Although the techniques of multifactorial analysis and classification allow a good synthesis of the information and the distribution of the whole space in different classes, the question of the choice of the spatial unit to privilege within the identified classes remains essential. In Bobo-Dioulasso, the good knowledge of the area and the qualitative surveys carried out before these analyses could guide our choice. It should be also noted that the digitalization of all the houses of the non-regular sub-space is time consuming. In addition, this sampling frame may require a training for the use of GPS units and the reading of maps. In terms of tools and material, we must stress that the development of this sampling method required the acquisition of relatively expensive data (aerial photographs and especially satellite images), the use of expensive software programmes, such as ArcGis, and specific skills for the analyses. Some of these costs could be reduced by using open-source software, such as QGis, and data provided by the OpenStreetMap community and by using free-of-charge satellite images, for instance Sentinel-2 imagery.
Different sampling methods can be used to carry out cross-sectional population surveys (i.e., stratified and non-stratified random, by purposeful sampling, cluster sampling). Overall, the aim of such methods is to obtain a good representativeness of the space or of the population that seems impossible to reach in the context of a city due to its complexity. Moreover, these methods cannot be always implemented without multiplying the bias, particularly in low-income countries, due to the lack of data availability and quality. More often they were aggregated at the scale of the whole city or of specific administrative zones (urban sectors, areas serviced by drinking water or waste collection) that were not always overlapping and that were not necessarily appropriate for studying health questions.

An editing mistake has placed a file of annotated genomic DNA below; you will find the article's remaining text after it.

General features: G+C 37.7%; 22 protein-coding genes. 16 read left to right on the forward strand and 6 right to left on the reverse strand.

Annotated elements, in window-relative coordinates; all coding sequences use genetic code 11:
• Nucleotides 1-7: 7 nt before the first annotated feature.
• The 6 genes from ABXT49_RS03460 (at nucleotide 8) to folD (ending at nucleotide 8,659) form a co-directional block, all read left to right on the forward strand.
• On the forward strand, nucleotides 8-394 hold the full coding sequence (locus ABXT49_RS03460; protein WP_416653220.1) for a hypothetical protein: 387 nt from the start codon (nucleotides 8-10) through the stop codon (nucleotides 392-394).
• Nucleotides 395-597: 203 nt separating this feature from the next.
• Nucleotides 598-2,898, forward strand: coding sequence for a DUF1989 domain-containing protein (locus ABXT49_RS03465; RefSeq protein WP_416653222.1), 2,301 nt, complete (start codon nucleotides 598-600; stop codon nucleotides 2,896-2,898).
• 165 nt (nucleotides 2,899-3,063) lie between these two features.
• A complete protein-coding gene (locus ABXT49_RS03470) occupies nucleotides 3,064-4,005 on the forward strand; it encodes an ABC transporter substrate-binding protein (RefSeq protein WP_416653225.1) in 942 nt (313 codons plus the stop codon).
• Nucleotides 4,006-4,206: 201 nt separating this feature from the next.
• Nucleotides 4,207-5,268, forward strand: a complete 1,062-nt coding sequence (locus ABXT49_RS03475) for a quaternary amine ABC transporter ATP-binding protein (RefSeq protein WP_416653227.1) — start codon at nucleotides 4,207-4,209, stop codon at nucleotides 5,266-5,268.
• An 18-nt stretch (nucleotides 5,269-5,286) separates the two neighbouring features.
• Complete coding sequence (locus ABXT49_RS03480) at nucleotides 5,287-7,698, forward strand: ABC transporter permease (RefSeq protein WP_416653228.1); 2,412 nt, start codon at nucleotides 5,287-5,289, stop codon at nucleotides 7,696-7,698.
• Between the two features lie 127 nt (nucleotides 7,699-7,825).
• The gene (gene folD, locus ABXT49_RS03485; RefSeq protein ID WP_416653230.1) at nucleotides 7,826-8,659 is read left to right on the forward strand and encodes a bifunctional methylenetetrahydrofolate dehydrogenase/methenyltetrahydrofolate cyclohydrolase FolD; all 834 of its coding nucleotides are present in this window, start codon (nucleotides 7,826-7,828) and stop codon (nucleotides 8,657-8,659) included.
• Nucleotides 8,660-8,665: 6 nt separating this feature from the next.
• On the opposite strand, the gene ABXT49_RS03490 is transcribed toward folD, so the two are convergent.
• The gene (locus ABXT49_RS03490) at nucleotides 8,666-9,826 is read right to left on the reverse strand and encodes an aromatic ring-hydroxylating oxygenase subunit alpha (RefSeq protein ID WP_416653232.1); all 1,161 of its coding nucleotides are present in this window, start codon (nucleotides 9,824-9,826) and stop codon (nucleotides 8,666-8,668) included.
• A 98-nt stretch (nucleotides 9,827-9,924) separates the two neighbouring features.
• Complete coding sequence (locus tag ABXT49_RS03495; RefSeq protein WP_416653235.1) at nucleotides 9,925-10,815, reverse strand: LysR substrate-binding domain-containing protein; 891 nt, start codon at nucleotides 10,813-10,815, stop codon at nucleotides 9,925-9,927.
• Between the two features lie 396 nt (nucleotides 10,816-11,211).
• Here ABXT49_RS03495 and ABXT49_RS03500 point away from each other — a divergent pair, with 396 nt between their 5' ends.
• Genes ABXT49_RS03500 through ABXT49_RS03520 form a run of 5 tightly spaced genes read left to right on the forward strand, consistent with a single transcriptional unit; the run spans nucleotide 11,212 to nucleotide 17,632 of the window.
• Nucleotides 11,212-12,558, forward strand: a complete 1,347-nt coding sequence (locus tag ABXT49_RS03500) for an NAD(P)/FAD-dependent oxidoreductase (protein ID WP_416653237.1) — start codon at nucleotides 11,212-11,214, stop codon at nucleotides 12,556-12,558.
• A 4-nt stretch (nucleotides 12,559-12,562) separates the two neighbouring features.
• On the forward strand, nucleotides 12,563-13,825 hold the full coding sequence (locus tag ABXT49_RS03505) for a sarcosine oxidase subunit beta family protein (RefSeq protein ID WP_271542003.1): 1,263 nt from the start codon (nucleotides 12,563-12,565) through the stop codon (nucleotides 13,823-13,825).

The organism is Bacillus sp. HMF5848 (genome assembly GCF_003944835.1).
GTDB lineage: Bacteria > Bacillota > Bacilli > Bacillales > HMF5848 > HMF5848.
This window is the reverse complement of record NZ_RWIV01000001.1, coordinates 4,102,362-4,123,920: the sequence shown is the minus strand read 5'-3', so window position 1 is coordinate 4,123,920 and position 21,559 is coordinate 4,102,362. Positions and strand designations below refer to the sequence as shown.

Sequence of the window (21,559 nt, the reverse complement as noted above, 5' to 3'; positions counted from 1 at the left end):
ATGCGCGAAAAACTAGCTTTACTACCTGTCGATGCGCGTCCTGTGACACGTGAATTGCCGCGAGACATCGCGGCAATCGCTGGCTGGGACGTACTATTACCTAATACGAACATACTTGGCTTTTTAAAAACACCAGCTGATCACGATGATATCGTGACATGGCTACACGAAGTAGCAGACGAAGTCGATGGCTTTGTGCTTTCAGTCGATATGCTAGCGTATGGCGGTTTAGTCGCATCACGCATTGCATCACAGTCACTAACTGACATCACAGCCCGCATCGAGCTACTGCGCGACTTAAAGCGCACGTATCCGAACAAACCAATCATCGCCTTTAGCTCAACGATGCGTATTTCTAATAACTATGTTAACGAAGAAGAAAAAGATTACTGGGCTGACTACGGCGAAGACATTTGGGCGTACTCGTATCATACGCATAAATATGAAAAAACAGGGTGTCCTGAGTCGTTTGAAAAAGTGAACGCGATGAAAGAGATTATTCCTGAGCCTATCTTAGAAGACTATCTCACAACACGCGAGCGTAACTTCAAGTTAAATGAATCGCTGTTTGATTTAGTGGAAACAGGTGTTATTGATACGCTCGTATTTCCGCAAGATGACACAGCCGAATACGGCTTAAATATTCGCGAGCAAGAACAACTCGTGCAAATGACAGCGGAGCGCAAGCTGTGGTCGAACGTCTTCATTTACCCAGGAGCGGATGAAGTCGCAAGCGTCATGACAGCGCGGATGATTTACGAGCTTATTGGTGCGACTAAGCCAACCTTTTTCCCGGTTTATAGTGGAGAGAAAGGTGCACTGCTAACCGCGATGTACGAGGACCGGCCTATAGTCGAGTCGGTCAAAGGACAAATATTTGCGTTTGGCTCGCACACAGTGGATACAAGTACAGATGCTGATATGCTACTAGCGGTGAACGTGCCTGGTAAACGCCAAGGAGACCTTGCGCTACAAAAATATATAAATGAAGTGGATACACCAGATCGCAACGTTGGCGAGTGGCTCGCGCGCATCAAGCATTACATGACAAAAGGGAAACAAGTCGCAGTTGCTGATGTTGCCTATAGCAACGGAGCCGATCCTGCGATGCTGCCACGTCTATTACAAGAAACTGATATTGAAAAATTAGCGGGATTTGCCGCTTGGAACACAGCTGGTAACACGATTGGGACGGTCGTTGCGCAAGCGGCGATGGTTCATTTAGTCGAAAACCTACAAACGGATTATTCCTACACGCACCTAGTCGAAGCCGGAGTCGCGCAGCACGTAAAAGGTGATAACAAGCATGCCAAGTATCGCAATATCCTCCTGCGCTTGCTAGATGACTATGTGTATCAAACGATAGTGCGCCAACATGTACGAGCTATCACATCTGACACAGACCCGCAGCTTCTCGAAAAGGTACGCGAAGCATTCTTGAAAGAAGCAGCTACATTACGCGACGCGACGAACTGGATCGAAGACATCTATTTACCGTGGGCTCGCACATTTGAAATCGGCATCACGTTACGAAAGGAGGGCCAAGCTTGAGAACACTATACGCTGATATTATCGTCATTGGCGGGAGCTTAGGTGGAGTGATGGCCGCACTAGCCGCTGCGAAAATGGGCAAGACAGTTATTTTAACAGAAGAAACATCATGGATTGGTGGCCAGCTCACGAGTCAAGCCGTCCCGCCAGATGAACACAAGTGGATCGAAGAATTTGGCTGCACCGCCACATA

However, our approach shows that alternatives to sample an urban population in a low-income country exist. It was applied in Saint-Louis of Senegal as part of the SANTINELLES project in which this study fitted .
Simple random sampling is a type of probability sampling in which observations are selected randomly within a population with a known sampling probability or fraction. (http://documentation.statsoft.com/STATISTICAHelp.aspx?path=Glossary/GlossaryTwo/S/SimpleRandomSamplingSRS).
Data were analysed with the Envi (image analysis), ArcGIS (database and mapping) and Philcarto (statistical cartography) software programmes.
hierarchical ascending classification
area of homogeneous units
geographic information system
Centre National d’Etudes Spatiales
global positioning system
Institut Géographique du Burkina
Institut Géographique National
Office National de l’Eau et de l’Assainissement
principal component analyses
SANTé, INégalités villES
Université Paris Ouest Nanterre la Défense
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GS and FF developed the design of the study. KD conceived the sampling approach. KD and AR realized the spatial analysis, and KD interpreted the results. ND oversaw the remote sensing analysis and JLP supervised the qualitative analysis. KD and FF drafted the manuscript. GS, JLP and ND assisted with the manuscript preparation. All authors read and approved the final manuscript.
We thank the Maison de la télédétection for its help with the analyses of satellite images. We also thank the population of Bobo-Dioulasso as well as the authorities of the town hall and of the Health Ministry for their support in the survey implementation.
The authors declare that they have no competing interests.
Availability of data
The datasets generated during and analyzed during the current study are available for all researchers of the project and will be deposited in an institutional repository at IRD.
Ethics approval and consent to participate
This study was approved by the Ethics Institutional Committee of the Centre Muraz and of the Institut de Recherche en Sciences de la Santé in Bobo-Dioulasso (Burkina Faso) headed by Dr Abdoulaye Ouedraogo (authorization no. A30-2013).
The Agence Nationale de la Recherche (ANR12-INEG-007) supported data collection analysis, interpretation of the data and the writing of the manuscript. CNRS (PEPS107-IE) funded satellite images which were purchased from the ISIS programme of CNES.
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Kassié, D., Roudot, A., Dessay, N. et al. Development of a spatial sampling protocol using GIS to measure health disparities in Bobo-Dioulasso, Burkina Faso, a medium-sized African city. Int J Health Geogr 16, 14 (2017). https://doi.org/10.1186/s12942-017-0087-7
- Health disparities
- Spatial sampling
- Medium-sized city